Rari Capital, Fei Protocol Token Holders Approve Multibillion-Dollar DeFi Merger

One of the highest-profile DAO-on-DAO mergers in history has been consummated.

AccessTimeIconDec 21, 2021 at 9:16 p.m. UTC
Updated May 11, 2023 at 5:04 p.m. UTC
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After less than a month of deliberation and voting, two decentralized autonomous organizations (DAO) have consummated one of the biggest mergers in decentralized finance (DeFi) history.

On Tuesday, at Ethereum block height 13850929, a vote to merge Rari Capital and Fei Protocol was approved by members of both DAOs. The measure passed by a 93% to 1% margin among Rari’s RGT holders and 90% to 0% rate among those with Fei’s TRIBE. Going forward, the projects will merge via a token swap and be united under the TRIBE token.

A total of 103 wallet addresses participated in the election. The joint effort will immediately command $2 billion in total value locked (TVL).

While the merger between xDAI and Gnosis earlier this month also featured a token swap, this is the largest DAO merger featuring a governance token integration to date.

In an interview with CoinDesk, Fei founder Joey Santoro said the historic deal was at times unwieldy – especially when both token holder communities initially seemed skeptical of one another – but he and Rari co-founder Jai Bhavnani were aligned in their desire to move quickly on a deal.

“It was really challenging to navigate a proposal this big. There were two whole DAOs worth of cooks in the kitchen. But Jai and the core teams and I were devoted to putting this out there,” said Santoro.

Per the terms of the merger, Rari’s RGT token holders will be able to exchange their tokens at a rate of 26.7 TRIBE to RGT at any point within a 180-day window. Additionally, TRIBE holders dissatisfied with the deal will have a three-day window to exchange TRIBE for a proportional share of Fei Protocol’s treasury.

Terms and conditions

In addition to requiring social consensus from the two investor communities, the merger is technically a complex one, requiring multiple custom contracts and multiple on-chain votes.

Initially crypto research firm GFX Labs attempted to lend some engineering heft, but ultimately backed out as the community balked at GFX’s requested $3.5 million price tag vested over two years.

As a result the teams built the contracts related to exchanging RARI for TRIBE, as well as a “ragequit” function – a contract that allows token holders to exchange their tokens for a proportional share of the protocol’s treasury, a feature first iterated in Ethereum ecosystem grants organization MolochDAO.

According to Santoro, the ragequit function was instituted in part to appease TRIBE holders dissatisfied with the terms of the deal.

“The ragequit allows TRIBE token holders, especially token holders that market-bought TRIBE below treasury value, to exit at intrinsic value. Adding that in made everyone aligned,” he said.

The ragequit will be live for three days, and may be reinstituted if TRIBE ever trades below treasury value. Santoro declined to speculate on how widely it’ll be used, but said that instituting the function was a byproduct of two ambitious teams that wanted to move quickly on a merger rather than hash out technicalities.

“After a certain point, you can’t keep debating. You have to say, ‘We’re over the line here. We’re going to keep executing,’” he said.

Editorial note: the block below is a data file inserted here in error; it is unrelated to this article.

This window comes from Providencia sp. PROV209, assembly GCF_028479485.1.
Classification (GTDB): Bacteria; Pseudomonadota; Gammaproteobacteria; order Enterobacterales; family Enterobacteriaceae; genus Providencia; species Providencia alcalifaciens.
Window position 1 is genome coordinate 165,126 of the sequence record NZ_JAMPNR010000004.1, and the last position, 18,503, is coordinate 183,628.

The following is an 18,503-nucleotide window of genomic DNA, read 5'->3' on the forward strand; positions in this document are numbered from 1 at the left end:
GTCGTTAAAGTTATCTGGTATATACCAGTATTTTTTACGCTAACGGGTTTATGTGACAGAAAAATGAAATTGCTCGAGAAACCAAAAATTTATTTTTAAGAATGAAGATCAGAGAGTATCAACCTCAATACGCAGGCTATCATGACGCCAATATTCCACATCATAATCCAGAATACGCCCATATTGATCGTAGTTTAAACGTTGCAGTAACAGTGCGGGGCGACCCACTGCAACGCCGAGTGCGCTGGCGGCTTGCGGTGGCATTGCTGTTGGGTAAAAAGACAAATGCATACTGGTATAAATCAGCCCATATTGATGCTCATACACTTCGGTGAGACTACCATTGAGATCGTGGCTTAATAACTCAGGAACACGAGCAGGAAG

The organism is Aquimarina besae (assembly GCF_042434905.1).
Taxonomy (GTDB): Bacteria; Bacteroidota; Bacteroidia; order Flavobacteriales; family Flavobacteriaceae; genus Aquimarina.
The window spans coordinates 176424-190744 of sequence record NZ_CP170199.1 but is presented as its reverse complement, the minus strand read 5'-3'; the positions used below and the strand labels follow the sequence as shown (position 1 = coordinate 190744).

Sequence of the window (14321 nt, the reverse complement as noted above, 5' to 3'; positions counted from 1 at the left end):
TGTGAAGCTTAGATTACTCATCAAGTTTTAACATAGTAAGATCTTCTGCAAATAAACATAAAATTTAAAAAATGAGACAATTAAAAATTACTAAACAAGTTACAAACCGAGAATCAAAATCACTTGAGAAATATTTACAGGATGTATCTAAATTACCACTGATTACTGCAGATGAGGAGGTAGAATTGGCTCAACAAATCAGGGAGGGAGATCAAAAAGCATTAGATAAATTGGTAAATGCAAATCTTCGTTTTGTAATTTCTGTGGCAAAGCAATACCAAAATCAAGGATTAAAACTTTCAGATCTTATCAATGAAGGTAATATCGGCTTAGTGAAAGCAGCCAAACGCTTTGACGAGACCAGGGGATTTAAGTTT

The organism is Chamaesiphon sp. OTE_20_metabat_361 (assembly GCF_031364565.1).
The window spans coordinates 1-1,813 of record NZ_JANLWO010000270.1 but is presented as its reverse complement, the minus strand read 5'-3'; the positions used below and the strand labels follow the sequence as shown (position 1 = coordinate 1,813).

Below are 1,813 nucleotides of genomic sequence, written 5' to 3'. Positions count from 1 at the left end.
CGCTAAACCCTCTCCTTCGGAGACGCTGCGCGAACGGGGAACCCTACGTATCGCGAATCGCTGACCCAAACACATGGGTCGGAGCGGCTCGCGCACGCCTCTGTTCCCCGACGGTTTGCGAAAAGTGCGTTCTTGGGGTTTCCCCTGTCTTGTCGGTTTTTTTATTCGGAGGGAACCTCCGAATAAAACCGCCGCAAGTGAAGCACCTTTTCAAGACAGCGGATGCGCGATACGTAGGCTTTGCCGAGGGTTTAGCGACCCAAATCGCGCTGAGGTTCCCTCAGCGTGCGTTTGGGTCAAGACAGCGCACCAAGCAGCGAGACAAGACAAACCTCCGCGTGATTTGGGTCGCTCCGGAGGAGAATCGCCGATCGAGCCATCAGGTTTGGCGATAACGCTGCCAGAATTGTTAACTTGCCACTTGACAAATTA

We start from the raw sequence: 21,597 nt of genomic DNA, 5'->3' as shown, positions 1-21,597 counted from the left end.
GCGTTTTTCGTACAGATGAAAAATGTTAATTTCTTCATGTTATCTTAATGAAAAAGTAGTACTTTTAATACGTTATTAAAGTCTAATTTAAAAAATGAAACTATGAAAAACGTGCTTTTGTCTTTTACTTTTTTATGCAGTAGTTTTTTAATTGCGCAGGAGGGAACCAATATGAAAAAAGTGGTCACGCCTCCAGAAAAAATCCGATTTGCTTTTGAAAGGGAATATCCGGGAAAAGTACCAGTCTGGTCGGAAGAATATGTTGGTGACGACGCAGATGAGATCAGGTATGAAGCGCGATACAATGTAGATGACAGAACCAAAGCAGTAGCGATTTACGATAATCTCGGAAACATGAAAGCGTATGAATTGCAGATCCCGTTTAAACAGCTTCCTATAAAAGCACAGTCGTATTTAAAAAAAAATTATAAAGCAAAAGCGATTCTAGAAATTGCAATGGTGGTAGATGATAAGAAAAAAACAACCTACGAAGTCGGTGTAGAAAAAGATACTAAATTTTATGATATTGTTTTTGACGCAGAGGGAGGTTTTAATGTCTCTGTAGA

Oversight and management

Now that the votes have passed, the real experiment arguably begins: Can two separate teams with disparate leadership structures operate efficiently under the same governance token?

DAO management has come under scrutiny in recent weeks, following the high-profile failure of ConstitutionDAO to acquire a rare copy of the constitution, and infighting within Sushi leading to the departure of CTO Joseph Delong.

However, there are instances of multilayered or fractionalized DAOs working well. MakerDAO, which deploys a series of cloistered “core units,” recently announced a $20 million bond experiment with French multinational banking giant Société Générale.

Santoro believes TRIBE’s multi-tiered structure will lend itself to managing the two teams. Additionally, he noted that if there are conflicts and potential power struggles, the DAO can institute new governance structures with a vote, but that after multiple meetings the two teams are currently aligned.

“We see the world in similar ways,” Santoro said. “We’ve also had hard internal discussions – this wasn’t all kumbaya idealism, but we got it sorted like adults and I’m extremely bullish on our ability to coordinate and cooperate as equals, and if it doesn’t work we’ll vote in a structure that does.”

New products, new acquisitions

The first product from the joint project is expected to launch in “late January, early February,” said Santoro.

Additionally, the team is looking to expand further via DAO acquisitions.

“TRIBE is moving towards becoming full-stack DeFi infrastructure,” said Santoro. “We’re trying to fill all the product gaps and become an in-house mega-DAO.”

He mentioned automated market makers (AMM), structured products and derivatives as acquisition and/or expansion targets.

The expenditures are notable given that other teams are preparing their treasuries for a possible looming bear market, but Santoro sees further expansion as strategically advantageous:

“I think long term it’ll be more beneficial for us to join forces with sick teams than it would be to preserve assets. And it’s not like we have this huge burn-through. We’re lean teams. We’re ready to ride out a bear.”


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Andrew Thurman

Andrew Thurman was a tech reporter at CoinDesk with a focus on DeFi.

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